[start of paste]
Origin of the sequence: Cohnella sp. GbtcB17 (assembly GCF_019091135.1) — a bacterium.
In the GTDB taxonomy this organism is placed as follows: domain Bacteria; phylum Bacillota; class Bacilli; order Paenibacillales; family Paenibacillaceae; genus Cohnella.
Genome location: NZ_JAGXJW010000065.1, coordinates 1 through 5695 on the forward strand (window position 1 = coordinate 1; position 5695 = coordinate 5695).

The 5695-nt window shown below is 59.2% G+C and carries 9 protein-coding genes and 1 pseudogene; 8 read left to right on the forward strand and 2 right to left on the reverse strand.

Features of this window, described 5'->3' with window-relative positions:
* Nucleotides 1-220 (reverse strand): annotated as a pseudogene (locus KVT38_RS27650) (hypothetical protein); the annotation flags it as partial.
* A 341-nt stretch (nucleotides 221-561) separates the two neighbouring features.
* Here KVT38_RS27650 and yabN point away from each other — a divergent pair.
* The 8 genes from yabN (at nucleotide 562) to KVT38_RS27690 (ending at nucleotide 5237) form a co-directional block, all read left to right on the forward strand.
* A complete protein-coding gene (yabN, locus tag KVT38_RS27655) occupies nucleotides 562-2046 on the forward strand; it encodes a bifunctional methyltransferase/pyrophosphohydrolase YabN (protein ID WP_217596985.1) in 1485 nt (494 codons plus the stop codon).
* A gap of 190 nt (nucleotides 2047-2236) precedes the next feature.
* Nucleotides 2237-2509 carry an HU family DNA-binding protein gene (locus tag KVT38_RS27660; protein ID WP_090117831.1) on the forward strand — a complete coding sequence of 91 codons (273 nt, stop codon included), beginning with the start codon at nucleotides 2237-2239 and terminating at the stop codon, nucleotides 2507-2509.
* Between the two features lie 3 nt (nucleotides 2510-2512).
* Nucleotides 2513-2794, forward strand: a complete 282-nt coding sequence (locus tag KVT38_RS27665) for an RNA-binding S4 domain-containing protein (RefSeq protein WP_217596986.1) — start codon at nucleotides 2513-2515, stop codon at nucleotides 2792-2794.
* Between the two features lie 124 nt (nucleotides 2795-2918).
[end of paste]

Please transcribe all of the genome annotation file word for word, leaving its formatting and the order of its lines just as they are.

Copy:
Origin of the sequence: Cohnella sp. GbtcB17 (assembly GCF_019091135.1) — a bacterium.
In the GTDB taxonomy this organism is placed as follows: domain Bacteria; phylum Bacillota; class Bacilli; order Paenibacillales; family Paenibacillaceae; genus Cohnella.
Genome location: NZ_JAGXJW010000065.1, coordinates 1 through 5695 on the forward strand (window position 1 = coordinate 1; position 5695 = coordinate 5695).

The 5695-nt window shown below is 59.2% G+C and carries 9 protein-coding genes and 1 pseudogene; 8 read left to right on the forward strand and 2 right to left on the reverse strand.

Features of this window, described 5'->3' with window-relative positions:
* Nucleotides 1-220 (reverse strand): annotated as a pseudogene (locus KVT38_RS27650) (hypothetical protein); the annotation flags it as partial.
* A 341-nt stretch (nucleotides 221-561) separates the two neighbouring features.
* Here KVT38_RS27650 and yabN point away from each other — a divergent pair.
* The 8 genes from yabN (at nucleotide 562) to KVT38_RS27690 (ending at nucleotide 5237) form a co-directional block, all read left to right on the forward strand.
* A complete protein-coding gene (yabN, locus tag KVT38_RS27655) occupies nucleotides 562-2046 on the forward strand; it encodes a bifunctional methyltransferase/pyrophosphohydrolase YabN (protein ID WP_217596985.1) in 1485 nt (494 codons plus the stop codon).
* A gap of 190 nt (nucleotides 2047-2236) precedes the next feature.
* Nucleotides 2237-2509 carry an HU family DNA-binding protein gene (locus tag KVT38_RS27660; protein ID WP_090117831.1) on the forward strand — a complete coding sequence of 91 codons (273 nt, stop codon included), beginning with the start codon at nucleotides 2237-2239 and terminating at the stop codon, nucleotides 2507-2509.
* Between the two features lie 3 nt (nucleotides 2510-2512).
* Nucleotides 2513-2794, forward strand: a complete 282-nt coding sequence (locus tag KVT38_RS27665) for an RNA-binding S4 domain-containing protein (RefSeq protein WP_217596986.1) — start codon at nucleotides 2513-2515, stop codon at nucleotides 2792-2794.
* Between the two features lie 124 nt (nucleotides 2795-2918).